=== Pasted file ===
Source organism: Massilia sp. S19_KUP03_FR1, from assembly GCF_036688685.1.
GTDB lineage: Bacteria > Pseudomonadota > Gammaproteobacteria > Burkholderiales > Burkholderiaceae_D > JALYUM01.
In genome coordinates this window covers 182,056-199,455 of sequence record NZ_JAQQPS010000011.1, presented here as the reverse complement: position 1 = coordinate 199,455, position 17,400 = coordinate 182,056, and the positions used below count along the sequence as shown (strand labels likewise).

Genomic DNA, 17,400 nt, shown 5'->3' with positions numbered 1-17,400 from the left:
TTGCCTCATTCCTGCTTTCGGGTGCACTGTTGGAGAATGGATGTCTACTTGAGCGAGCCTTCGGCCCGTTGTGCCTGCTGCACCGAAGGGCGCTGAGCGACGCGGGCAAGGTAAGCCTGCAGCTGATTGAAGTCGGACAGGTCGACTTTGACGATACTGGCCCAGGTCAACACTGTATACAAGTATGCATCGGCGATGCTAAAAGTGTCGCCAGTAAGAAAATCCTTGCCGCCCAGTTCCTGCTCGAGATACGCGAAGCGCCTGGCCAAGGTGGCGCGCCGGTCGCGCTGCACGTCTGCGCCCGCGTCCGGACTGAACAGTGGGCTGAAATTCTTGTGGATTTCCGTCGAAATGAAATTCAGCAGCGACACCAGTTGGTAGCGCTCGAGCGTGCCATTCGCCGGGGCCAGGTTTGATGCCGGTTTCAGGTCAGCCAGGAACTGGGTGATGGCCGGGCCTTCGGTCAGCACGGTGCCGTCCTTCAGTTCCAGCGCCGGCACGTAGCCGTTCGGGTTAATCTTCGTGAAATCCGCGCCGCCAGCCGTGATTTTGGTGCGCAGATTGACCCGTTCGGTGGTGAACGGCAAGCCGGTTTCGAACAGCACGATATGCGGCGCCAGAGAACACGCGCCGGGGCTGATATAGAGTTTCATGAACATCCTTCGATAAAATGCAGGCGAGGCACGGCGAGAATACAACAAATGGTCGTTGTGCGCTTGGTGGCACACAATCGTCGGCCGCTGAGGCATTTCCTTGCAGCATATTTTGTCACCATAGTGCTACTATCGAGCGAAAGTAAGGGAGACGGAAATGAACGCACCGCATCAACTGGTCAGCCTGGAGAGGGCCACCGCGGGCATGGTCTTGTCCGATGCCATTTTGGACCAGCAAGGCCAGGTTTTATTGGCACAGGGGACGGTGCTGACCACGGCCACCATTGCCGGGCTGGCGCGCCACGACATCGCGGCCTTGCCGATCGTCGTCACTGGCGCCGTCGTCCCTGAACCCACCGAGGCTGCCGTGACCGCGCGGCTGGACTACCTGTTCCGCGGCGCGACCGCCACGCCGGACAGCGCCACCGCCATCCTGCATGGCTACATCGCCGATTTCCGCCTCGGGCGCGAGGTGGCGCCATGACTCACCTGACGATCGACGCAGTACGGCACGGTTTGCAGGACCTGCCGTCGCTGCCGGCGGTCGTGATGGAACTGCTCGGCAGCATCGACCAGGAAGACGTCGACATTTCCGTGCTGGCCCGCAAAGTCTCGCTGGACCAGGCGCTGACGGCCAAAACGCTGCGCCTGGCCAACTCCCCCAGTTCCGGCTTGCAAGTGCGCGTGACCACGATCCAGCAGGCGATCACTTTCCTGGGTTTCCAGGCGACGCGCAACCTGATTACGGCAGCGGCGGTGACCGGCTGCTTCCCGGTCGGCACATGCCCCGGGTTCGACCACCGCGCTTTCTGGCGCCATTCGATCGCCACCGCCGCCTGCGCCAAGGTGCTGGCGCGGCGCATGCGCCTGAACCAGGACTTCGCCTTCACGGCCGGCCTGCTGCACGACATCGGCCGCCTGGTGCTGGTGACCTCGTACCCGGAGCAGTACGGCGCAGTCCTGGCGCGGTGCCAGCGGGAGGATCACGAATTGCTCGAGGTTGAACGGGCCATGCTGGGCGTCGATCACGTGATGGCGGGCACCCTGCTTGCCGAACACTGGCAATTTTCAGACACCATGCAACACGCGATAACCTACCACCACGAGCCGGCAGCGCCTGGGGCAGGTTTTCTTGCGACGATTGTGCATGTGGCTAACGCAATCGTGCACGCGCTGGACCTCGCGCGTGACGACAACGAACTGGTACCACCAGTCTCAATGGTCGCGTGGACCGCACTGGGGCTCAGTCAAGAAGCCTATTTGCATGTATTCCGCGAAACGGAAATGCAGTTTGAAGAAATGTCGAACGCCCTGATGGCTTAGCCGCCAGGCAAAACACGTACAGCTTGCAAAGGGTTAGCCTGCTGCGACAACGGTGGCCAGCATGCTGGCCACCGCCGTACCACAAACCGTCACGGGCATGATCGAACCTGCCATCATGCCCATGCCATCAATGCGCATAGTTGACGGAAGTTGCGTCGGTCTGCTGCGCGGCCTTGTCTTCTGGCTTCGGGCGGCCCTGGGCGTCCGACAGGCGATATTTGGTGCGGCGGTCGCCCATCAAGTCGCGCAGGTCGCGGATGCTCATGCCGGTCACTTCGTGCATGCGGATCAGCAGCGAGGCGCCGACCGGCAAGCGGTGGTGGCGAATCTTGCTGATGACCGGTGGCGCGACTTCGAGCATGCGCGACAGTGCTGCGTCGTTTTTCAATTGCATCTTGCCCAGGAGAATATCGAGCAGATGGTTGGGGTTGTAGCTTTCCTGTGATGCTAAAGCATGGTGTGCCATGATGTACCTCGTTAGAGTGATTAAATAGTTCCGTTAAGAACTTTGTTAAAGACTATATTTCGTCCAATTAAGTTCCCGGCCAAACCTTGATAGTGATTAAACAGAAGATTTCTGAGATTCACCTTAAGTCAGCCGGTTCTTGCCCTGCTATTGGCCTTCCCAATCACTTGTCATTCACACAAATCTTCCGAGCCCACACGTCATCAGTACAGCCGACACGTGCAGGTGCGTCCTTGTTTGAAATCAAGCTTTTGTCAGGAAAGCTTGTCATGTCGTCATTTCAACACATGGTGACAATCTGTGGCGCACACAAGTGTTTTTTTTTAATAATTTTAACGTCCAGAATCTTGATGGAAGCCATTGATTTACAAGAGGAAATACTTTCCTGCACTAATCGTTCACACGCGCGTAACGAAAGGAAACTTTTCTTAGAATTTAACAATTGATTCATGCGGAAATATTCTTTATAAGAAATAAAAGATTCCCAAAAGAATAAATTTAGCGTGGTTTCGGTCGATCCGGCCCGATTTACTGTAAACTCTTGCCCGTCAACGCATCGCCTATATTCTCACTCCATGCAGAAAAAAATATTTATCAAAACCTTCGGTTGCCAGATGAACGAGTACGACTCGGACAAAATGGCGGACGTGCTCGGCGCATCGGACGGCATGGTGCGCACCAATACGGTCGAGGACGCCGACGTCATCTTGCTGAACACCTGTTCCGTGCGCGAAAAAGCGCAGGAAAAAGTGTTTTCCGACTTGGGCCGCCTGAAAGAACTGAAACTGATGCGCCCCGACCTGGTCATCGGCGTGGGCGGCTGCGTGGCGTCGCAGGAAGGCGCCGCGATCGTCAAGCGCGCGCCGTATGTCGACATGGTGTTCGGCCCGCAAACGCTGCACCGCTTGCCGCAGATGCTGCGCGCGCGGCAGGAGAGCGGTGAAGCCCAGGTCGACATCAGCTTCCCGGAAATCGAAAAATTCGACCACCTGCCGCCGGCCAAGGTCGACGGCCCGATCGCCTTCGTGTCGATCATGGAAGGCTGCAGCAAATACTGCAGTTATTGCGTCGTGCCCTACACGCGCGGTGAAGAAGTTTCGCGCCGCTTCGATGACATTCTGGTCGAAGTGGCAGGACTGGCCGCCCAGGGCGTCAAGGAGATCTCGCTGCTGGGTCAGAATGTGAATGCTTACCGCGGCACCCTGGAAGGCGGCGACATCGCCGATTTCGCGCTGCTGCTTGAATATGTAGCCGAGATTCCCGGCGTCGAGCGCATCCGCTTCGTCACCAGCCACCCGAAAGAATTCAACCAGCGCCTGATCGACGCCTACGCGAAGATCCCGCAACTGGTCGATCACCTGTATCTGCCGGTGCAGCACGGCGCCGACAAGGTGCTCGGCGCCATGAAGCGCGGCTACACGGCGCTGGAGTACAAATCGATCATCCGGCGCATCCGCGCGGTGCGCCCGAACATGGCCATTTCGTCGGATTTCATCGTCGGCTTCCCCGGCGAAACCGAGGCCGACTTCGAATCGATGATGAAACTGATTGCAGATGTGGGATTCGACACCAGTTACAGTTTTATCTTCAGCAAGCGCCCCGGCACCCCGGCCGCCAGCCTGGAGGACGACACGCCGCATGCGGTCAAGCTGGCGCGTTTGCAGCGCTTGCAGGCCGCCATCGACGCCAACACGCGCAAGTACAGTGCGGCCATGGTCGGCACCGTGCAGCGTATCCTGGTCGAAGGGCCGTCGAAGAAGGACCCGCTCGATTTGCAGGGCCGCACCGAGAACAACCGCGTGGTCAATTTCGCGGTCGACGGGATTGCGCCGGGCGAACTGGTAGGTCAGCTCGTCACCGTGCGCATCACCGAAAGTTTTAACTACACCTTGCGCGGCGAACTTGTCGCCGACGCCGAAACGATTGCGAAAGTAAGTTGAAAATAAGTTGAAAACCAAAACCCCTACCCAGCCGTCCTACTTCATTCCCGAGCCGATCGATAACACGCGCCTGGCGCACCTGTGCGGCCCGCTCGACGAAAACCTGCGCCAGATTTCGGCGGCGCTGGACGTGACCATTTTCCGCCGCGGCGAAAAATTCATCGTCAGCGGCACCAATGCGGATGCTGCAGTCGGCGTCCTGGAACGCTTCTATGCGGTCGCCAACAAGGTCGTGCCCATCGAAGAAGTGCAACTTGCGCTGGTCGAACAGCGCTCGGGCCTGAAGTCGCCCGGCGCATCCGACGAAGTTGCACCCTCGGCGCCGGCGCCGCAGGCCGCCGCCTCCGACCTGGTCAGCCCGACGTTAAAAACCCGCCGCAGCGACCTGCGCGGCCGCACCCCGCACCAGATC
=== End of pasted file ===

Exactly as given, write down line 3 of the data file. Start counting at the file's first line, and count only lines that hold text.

In genome coordinates this window covers 182,056-199,455 of sequence record NZ_JAQQPS010000011.1, presented here as the reverse complement: position 1 = coordinate 199,455, position 17,400 = coordinate 182,056, and the positions used below count along the sequence as shown (strand labels likewise).